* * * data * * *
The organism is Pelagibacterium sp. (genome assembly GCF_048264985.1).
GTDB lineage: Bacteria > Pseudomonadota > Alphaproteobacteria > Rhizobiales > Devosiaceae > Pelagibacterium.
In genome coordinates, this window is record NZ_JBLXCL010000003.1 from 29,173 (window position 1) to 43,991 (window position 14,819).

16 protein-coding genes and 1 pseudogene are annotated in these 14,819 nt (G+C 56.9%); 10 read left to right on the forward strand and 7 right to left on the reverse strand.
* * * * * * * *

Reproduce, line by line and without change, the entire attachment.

The organism is Pelagibacterium sp. (genome assembly GCF_048264985.1).
GTDB lineage: Bacteria > Pseudomonadota > Alphaproteobacteria > Rhizobiales > Devosiaceae > Pelagibacterium.
In genome coordinates, this window is record NZ_JBLXCL010000003.1 from 29,173 (window position 1) to 43,991 (window position 14,819).

16 protein-coding genes and 1 pseudogene are annotated in these 14,819 nt (G+C 56.9%); 10 read left to right on the forward strand and 7 right to left on the reverse strand.